GS, JPM and Glencore now control virtually the entire inventory bottlenecking pathways: “In recent years, major investment banks like Goldman and J.P. Morgan and commodities houses like Glencore have been snapping up warehouses around the world, turning the industry from a disperse grouping of independent operators into another arm of Wall Street. The LME has licensed about 600 warehouses around the world. The transformation has raised questions about whether the investment banks, which also have big commodity-trading arms, are able to use their position as owners of warehouses to manipulate prices to their advantage.”And since the outcome of this anti-competitive delayed tolling collusion ends up having quite an inflationary impact on end prices, the respective administrations are more than happy to turn a blind eye to this market dominant behavior which buffers the impact of deflation on input costs. We may have seen the end of the OPEC cartel. Alas, it has been replaced with a far more vicious one – this one having Goldman Sachs and JP Morgan as its two key members.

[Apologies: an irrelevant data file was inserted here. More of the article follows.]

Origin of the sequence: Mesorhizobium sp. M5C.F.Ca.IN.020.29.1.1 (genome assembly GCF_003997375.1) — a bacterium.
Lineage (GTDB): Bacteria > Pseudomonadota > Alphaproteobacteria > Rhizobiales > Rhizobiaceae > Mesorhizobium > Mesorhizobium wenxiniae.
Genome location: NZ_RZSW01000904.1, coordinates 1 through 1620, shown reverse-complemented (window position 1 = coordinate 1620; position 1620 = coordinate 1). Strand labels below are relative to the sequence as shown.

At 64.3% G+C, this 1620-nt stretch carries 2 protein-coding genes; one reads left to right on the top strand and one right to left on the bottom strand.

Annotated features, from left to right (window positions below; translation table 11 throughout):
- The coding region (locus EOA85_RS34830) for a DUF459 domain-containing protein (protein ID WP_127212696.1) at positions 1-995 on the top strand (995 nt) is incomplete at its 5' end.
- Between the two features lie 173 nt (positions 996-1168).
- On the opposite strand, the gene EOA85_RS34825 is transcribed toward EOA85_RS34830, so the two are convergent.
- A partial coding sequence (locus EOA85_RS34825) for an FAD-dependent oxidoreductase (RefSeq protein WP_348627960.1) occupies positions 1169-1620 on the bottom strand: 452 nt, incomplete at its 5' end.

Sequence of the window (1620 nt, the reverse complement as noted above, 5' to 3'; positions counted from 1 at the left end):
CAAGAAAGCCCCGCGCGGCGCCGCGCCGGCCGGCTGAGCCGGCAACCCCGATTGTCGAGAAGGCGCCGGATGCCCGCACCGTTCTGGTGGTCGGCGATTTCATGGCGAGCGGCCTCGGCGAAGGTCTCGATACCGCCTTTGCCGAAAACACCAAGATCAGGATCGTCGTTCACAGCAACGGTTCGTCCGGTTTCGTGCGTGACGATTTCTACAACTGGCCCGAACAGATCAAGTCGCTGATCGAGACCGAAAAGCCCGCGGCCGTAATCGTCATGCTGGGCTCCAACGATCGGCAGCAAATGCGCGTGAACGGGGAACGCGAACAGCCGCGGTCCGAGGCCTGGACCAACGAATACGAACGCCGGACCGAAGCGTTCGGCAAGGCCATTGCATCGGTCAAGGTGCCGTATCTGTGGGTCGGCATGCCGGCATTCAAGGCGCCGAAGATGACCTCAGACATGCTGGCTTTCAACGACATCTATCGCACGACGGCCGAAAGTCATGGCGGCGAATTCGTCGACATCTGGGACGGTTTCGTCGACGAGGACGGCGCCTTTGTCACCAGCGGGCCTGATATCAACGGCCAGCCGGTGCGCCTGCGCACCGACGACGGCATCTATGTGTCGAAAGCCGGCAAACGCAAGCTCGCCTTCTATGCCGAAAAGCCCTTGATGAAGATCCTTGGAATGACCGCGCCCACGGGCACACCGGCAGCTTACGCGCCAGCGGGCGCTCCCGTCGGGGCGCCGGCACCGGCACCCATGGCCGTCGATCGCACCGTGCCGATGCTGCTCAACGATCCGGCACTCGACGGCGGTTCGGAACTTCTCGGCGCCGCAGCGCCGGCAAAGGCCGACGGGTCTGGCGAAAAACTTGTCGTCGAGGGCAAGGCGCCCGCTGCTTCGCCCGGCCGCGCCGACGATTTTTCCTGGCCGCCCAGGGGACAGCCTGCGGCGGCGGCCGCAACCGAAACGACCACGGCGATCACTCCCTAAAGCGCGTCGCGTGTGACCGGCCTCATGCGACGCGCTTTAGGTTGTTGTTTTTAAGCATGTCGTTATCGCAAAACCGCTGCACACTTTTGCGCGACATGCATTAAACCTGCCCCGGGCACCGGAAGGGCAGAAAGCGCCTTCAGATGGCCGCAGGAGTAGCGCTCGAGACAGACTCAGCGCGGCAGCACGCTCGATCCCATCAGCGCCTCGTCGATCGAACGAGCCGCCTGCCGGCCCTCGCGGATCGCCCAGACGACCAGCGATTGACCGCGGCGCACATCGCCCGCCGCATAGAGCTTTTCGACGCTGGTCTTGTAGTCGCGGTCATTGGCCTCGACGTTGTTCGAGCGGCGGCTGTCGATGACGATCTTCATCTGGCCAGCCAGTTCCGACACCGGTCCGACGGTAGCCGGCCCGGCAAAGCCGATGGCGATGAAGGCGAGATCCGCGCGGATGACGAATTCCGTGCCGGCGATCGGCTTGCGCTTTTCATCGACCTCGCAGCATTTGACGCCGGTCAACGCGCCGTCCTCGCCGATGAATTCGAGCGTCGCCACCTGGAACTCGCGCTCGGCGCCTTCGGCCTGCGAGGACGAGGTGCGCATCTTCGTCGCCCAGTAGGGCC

2. Conscience of a Conservative

    Investors are looking to diversiy. Stock and bond markets don’t offer attractive returns and there is the inflation risk and fear of u.s. currency depreciation so this makes sense. If the fund were to merely hold the physical commodity I would not be overly concerned. I’d like to see more details perhaps the prospectus. My suspcion is that the fund won’t be holding the physical metal in entiretly and that the fund could wind up being a giant ETN where investors take on counter-party risk.